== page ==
IDEAS home Printed from https://ideas.repec.org/p/een/camaaa/2013-14.html
   My bibliography  Save this paper

Long term Projections of the World Economy – A Review

Author

Listed:
  • Alison Stegman
  • Warwick J. McKibbin

Abstract

Economic growth projections are fundamental to long term investment planning by businesses and government. There is an extensive and well developed literature concerned with methodologies for projecting economic growth over short time horizons, but over long horizons, where the goal is to quantify the implications of a particular scenario, the literature is limited. This paper provides a review of publicly available projections of GDP per capita over long time horizons and compares them with projections from a multi-sector model of the world economy called the G-Cubed model. Although there appears to be some general agreement over methodology across the reviewed sources, the projections vary considerably, particularly for developing regions over long time horizons, highlighting the importance and influence of alternative model methodology and assumptions. The comparison with the G-Cubed model builds on previous research that has highlighted the importance of a detailed disaggregated approach to projecting output and productivity that accounts for the dynamic interactions between sectors and across economies. Long term economic issues are becoming increasingly important and economic growth projections are fundamental to both the design and the assessment of long term economic policy alternatives. In addition, our ability to analyse the impact of long term policy alternatives is linked to our ability to model and understand the impact of global economic shocks. Models need to be clear in their methodological design and assumptions, but they also need to be sufficiently complex to account for the important sectoral relationships and international linkages that drive economic growth.

Suggested Citation

  • Alison Stegman & Warwick J. McKibbin, 2013. "Long term Projections of the World Economy – A Review," CAMA Working Papers 2013-14, Centre for Applied Macroeconomic Analysis, Crawford School of Public Policy, The Australian National University.
  • Handle: RePEc:een:camaaa:2013-14
    as

    Download full text from publisher

    File URL: https://cama.crawford.anu.edu.au/sites/default/files/publication/cama_crawford_anu_edu_au/2017-03/14_stegman_mckibbin_2013.pdf
    Download Restriction: no

    More about this item

    Keywords

    Economic growth; long term projections;

    JEL classification:

    • O40 - Economic Development, Innovation, Technological Change, and Growth - - Economic Growth and Aggregate Productivity - - - General
    • O33 - Economic Development, Innovation, Technological Change, and Growth - - Innovation; Research and Development; Technological Change; Intellectual Property Rights - - - Technological Change: Choices and Consequences; Diffusion Processes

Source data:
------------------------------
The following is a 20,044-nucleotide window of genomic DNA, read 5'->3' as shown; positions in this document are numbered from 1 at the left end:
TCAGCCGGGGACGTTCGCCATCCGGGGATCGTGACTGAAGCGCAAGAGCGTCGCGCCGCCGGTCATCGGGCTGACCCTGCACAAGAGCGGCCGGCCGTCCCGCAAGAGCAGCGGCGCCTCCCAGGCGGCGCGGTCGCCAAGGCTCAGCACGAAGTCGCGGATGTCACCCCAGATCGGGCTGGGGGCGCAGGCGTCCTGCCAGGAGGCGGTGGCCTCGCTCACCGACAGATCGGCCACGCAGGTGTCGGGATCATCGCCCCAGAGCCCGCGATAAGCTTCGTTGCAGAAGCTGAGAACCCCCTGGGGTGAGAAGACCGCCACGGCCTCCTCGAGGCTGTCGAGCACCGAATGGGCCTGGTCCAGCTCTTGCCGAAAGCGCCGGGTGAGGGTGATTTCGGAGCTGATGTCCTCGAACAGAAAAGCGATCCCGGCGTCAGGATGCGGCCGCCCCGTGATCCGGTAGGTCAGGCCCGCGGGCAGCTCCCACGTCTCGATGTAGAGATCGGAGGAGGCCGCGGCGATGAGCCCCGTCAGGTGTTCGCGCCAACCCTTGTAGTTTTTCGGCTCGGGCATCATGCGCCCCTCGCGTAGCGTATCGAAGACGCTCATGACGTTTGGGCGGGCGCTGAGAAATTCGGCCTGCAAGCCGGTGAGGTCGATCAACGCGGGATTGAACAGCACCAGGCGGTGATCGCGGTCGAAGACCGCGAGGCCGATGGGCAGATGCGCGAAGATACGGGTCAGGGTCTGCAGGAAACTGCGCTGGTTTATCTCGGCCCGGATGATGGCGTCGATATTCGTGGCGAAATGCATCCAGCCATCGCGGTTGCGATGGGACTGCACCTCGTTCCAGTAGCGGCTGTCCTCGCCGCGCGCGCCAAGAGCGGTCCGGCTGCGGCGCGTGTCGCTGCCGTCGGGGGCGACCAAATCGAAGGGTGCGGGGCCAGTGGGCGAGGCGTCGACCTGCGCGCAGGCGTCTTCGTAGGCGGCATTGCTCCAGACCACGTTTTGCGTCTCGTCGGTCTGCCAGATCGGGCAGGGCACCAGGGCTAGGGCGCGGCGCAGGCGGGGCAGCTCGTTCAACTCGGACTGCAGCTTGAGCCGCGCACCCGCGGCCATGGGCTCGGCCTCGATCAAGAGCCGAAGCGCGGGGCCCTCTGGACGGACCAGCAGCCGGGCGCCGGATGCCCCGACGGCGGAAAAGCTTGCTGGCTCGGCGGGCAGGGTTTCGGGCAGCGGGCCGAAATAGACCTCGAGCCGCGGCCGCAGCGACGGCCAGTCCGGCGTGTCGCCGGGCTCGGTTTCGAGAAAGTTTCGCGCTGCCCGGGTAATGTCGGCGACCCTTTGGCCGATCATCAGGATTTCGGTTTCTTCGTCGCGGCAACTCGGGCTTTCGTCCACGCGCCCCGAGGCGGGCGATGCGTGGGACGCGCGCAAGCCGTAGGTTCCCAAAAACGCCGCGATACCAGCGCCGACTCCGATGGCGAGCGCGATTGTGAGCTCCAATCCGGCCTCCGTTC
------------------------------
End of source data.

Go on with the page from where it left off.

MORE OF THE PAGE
• C53 - Mathematical and Quantitative Methods - - Econometric Modeling - - - Forecasting and Prediction Models; Simulation Methods
    • C68 - Mathematical and Quantitative Methods - - Mathematical Methods; Programming Models; Mathematical and Simulation Modeling - - - Computable General Equilibrium Models

    NEP fields

    This paper has been announced in the following NEP Reports:

    Statistics

    Access and download statistics

    Corrections

    All material on this site has been provided by the respective publishers and authors. You can help correct errors and omissions. When requesting a correction, please mention this item's handle: RePEc:een:camaaa:2013-14. See general information about how to correct material in RePEc.

    For technical questions regarding this item, or to correct its authors, title, abstract, bibliographic or download information, contact: (Cama Admin). General contact details of provider: http://edirc.repec.org/data/asanuau.html .

    If you have authored this item and are not yet registered with RePEc, we encourage you to do it here. This allows to link your profile to this item. It also allows you to accept potential citations to this item that we are uncertain about.

    We have no references for this item. You can help adding them by using this form .

    If you know of missing items citing this one, you can help us creating those links by adding the relevant references in the same way as above, for each refering item. If you are a registered author of this item, you may also want to check the "citations" tab in your RePEc Author Service profile, as there may be some citations waiting for confirmation.

    Please note that corrections may take a couple of weeks to filter through the various RePEc services.

    IDEAS is a RePEc service hosted by the Research Division of the Federal Reserve Bank of St. Louis . RePEc uses bibliographic data supplied by the respective publishers.